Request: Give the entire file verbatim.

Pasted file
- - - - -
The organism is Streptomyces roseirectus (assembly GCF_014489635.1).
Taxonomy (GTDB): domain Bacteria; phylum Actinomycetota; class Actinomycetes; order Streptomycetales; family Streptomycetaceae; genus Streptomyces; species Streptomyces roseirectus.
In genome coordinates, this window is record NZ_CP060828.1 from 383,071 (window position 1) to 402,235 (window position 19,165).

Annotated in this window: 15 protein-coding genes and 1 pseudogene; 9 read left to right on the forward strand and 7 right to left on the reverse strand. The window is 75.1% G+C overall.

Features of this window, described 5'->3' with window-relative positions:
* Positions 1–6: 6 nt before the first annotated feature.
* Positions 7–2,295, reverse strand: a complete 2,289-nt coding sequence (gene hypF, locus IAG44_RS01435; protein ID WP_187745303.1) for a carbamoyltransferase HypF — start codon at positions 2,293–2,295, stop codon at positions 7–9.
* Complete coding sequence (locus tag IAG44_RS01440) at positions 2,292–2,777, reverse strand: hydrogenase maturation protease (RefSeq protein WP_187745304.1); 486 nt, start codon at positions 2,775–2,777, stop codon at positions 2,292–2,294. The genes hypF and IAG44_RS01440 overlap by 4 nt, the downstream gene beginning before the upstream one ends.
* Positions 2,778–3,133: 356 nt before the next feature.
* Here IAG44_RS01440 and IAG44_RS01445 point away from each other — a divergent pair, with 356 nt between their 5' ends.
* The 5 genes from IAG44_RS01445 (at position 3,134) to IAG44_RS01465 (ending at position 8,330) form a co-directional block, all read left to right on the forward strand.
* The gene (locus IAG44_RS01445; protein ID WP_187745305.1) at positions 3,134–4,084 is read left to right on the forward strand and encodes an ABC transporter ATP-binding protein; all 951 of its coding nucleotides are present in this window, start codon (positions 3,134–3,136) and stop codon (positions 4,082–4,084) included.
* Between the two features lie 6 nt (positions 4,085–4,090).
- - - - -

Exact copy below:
The organism is Streptomyces roseirectus (assembly GCF_014489635.1).
Taxonomy (GTDB): domain Bacteria; phylum Actinomycetota; class Actinomycetes; order Streptomycetales; family Streptomycetaceae; genus Streptomyces; species Streptomyces roseirectus.
In genome coordinates, this window is record NZ_CP060828.1 from 383,071 (window position 1) to 402,235 (window position 19,165).

Annotated in this window: 15 protein-coding genes and 1 pseudogene; 9 read left to right on the forward strand and 7 right to left on the reverse strand. The window is 75.1% G+C overall.

Features of this window, described 5'->3' with window-relative positions:
* Positions 1–6: 6 nt before the first annotated feature.
* Positions 7–2,295, reverse strand: a complete 2,289-nt coding sequence (gene hypF, locus IAG44_RS01435; protein ID WP_187745303.1) for a carbamoyltransferase HypF — start codon at positions 2,293–2,295, stop codon at positions 7–9.
* Complete coding sequence (locus tag IAG44_RS01440) at positions 2,292–2,777, reverse strand: hydrogenase maturation protease (RefSeq protein WP_187745304.1); 486 nt, start codon at positions 2,775–2,777, stop codon at positions 2,292–2,294. The genes hypF and IAG44_RS01440 overlap by 4 nt, the downstream gene beginning before the upstream one ends.
* Positions 2,778–3,133: 356 nt before the next feature.
* Here IAG44_RS01440 and IAG44_RS01445 point away from each other — a divergent pair, with 356 nt between their 5' ends.
* The 5 genes from IAG44_RS01445 (at position 3,134) to IAG44_RS01465 (ending at position 8,330) form a co-directional block, all read left to right on the forward strand.
* The gene (locus IAG44_RS01445; protein ID WP_187745305.1) at positions 3,134–4,084 is read left to right on the forward strand and encodes an ABC transporter ATP-binding protein; all 951 of its coding nucleotides are present in this window, start codon (positions 3,134–3,136) and stop codon (positions 4,082–4,084) included.
* Between the two features lie 6 nt (positions 4,085–4,090).